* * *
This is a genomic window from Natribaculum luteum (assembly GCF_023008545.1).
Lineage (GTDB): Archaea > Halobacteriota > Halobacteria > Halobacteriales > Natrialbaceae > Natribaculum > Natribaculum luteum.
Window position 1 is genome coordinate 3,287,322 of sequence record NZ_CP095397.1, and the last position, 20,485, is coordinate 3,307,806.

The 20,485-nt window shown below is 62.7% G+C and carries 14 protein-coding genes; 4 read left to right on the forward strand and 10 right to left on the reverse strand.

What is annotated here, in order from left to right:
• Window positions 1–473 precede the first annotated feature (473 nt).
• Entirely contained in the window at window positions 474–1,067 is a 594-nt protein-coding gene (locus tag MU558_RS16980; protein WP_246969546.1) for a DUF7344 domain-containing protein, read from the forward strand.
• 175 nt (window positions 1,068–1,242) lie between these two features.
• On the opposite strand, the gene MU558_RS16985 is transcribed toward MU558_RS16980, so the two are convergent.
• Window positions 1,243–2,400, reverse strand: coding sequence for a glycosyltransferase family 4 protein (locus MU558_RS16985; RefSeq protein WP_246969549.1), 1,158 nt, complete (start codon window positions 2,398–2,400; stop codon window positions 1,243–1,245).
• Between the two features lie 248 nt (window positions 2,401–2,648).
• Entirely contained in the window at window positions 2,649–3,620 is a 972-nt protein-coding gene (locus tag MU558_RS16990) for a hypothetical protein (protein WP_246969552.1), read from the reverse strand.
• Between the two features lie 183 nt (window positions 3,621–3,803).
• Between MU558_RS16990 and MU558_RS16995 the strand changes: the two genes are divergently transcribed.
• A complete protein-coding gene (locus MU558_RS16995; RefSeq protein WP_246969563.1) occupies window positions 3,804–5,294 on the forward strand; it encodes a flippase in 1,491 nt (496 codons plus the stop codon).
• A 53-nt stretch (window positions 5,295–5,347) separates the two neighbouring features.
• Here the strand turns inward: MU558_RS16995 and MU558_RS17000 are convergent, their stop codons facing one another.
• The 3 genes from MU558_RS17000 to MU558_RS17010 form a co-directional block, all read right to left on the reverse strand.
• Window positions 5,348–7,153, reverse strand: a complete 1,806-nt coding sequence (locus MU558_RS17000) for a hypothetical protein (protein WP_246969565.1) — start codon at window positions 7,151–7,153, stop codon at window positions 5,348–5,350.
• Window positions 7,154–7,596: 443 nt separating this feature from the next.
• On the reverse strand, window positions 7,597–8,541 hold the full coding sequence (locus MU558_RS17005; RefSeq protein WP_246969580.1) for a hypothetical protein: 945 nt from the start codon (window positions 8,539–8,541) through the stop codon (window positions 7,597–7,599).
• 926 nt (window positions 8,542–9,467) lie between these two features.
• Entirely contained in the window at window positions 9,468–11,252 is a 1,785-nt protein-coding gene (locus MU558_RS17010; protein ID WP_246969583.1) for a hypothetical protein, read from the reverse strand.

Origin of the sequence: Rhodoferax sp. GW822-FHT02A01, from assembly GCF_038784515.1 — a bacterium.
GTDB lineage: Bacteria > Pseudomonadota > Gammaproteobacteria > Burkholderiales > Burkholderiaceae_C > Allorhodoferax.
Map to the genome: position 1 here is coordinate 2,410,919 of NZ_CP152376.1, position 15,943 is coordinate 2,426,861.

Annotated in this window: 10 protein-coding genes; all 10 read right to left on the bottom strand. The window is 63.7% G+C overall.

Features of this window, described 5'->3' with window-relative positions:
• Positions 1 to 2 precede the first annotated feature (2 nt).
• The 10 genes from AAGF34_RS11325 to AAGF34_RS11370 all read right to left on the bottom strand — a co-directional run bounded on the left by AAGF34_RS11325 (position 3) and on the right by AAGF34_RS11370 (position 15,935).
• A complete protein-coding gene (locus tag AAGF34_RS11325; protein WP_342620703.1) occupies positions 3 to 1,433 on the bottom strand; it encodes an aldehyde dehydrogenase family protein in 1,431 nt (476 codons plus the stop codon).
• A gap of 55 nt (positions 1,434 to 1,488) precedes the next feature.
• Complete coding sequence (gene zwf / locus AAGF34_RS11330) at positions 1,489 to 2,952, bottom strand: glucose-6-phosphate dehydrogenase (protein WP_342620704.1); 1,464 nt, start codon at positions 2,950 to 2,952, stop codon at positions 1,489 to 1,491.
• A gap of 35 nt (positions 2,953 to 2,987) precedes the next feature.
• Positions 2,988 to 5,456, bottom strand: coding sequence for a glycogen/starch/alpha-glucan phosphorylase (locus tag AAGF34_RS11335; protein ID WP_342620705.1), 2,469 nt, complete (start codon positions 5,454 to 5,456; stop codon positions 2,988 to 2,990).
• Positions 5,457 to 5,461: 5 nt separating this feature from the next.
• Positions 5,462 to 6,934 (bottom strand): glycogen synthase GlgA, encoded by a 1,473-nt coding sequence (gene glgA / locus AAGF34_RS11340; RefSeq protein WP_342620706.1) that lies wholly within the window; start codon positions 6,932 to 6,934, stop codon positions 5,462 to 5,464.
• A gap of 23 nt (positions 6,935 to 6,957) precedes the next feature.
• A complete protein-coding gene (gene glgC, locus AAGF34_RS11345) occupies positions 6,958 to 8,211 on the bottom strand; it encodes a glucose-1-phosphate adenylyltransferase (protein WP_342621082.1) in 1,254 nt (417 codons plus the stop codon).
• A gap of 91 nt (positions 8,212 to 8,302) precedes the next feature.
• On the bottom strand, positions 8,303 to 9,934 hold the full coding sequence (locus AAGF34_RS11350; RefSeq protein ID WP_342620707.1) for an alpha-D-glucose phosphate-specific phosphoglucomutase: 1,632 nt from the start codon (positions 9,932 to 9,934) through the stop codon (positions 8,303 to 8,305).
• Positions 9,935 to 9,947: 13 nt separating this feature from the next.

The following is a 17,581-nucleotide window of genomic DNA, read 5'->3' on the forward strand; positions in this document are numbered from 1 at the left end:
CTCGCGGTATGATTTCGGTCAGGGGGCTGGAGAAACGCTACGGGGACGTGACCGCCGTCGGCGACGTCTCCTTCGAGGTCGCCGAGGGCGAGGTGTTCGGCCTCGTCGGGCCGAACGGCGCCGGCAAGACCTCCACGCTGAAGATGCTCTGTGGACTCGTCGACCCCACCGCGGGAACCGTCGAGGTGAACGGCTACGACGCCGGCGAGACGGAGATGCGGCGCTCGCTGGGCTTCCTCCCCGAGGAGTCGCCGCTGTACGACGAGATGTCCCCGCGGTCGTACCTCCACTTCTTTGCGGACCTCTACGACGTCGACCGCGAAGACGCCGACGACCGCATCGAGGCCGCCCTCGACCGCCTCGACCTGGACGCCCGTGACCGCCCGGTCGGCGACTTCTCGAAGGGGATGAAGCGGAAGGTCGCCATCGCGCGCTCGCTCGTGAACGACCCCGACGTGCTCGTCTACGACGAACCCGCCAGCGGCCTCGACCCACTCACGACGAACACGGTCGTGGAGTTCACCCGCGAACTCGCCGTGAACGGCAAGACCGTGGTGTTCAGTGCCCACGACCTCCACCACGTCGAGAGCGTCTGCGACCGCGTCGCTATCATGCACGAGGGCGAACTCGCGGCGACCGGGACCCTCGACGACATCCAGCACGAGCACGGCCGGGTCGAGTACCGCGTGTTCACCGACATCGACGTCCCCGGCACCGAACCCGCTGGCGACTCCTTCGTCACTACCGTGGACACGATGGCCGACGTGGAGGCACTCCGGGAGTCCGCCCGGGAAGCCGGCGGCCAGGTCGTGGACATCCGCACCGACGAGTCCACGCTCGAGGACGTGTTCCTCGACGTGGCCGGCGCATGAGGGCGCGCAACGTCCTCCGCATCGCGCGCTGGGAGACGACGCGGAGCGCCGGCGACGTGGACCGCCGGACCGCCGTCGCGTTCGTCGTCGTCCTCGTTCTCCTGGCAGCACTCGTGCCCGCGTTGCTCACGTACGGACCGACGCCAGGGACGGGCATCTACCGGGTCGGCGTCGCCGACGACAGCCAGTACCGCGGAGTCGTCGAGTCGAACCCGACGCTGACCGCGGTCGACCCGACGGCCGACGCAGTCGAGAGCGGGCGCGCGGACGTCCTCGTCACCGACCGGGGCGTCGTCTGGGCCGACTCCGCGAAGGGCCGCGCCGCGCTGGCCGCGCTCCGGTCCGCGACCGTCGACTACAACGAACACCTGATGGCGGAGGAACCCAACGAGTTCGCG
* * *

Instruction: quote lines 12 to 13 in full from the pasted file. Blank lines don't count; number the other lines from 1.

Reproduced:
• Entirely contained in the window at window positions 2,649–3,620 is a 972-nt protein-coding gene (locus tag MU558_RS16990) for a hypothetical protein (protein WP_246969552.1), read from the reverse strand.
• Between the two features lie 183 nt (window positions 3,621–3,803).